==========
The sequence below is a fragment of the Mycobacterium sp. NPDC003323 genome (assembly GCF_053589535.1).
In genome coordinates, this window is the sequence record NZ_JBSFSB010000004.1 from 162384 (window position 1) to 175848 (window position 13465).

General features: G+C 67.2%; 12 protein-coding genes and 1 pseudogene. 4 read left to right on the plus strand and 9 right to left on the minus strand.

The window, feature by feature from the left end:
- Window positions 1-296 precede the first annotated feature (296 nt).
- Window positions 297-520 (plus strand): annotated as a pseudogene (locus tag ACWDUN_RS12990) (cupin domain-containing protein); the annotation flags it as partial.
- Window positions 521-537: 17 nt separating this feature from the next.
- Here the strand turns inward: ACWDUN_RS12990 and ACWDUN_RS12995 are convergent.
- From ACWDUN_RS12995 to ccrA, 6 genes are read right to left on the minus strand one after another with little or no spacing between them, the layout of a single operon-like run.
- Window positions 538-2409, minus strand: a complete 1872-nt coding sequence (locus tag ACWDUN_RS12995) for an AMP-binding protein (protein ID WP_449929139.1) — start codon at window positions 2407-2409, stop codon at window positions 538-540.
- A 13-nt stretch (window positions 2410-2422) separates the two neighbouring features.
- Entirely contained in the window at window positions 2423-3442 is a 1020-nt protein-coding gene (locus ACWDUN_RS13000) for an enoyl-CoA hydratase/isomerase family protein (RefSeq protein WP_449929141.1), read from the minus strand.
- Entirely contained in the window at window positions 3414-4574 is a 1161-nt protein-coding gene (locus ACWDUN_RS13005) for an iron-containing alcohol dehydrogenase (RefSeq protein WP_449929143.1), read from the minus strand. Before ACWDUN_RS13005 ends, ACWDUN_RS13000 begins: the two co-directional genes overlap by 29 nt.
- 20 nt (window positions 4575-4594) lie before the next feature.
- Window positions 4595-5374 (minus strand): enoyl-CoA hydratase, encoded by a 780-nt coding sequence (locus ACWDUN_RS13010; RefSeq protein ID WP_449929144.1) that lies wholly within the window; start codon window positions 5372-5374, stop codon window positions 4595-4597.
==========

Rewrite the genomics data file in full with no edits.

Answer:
The sequence below is a fragment of the Mycobacterium sp. NPDC003323 genome (assembly GCF_053589535.1).
In genome coordinates, this window is the sequence record NZ_JBSFSB010000004.1 from 162384 (window position 1) to 175848 (window position 13465).

General features: G+C 67.2%; 12 protein-coding genes and 1 pseudogene. 4 read left to right on the plus strand and 9 right to left on the minus strand.

The window, feature by feature from the left end:
- Window positions 1-296 precede the first annotated feature (296 nt).
- Window positions 297-520 (plus strand): annotated as a pseudogene (locus tag ACWDUN_RS12990) (cupin domain-containing protein); the annotation flags it as partial.
- Window positions 521-537: 17 nt separating this feature from the next.
- Here the strand turns inward: ACWDUN_RS12990 and ACWDUN_RS12995 are convergent.
- From ACWDUN_RS12995 to ccrA, 6 genes are read right to left on the minus strand one after another with little or no spacing between them, the layout of a single operon-like run.
- Window positions 538-2409, minus strand: a complete 1872-nt coding sequence (locus tag ACWDUN_RS12995) for an AMP-binding protein (protein ID WP_449929139.1) — start codon at window positions 2407-2409, stop codon at window positions 538-540.
- A 13-nt stretch (window positions 2410-2422) separates the two neighbouring features.
- Entirely contained in the window at window positions 2423-3442 is a 1020-nt protein-coding gene (locus ACWDUN_RS13000) for an enoyl-CoA hydratase/isomerase family protein (RefSeq protein WP_449929141.1), read from the minus strand.
- Entirely contained in the window at window positions 3414-4574 is a 1161-nt protein-coding gene (locus ACWDUN_RS13005) for an iron-containing alcohol dehydrogenase (RefSeq protein WP_449929143.1), read from the minus strand. Before ACWDUN_RS13005 ends, ACWDUN_RS13000 begins: the two co-directional genes overlap by 29 nt.
- 20 nt (window positions 4575-4594) lie before the next feature.
- Window positions 4595-5374 (minus strand): enoyl-CoA hydratase, encoded by a 780-nt coding sequence (locus ACWDUN_RS13010; RefSeq protein ID WP_449929144.1) that lies wholly within the window; start codon window positions 5372-5374, stop codon window positions 4595-4597.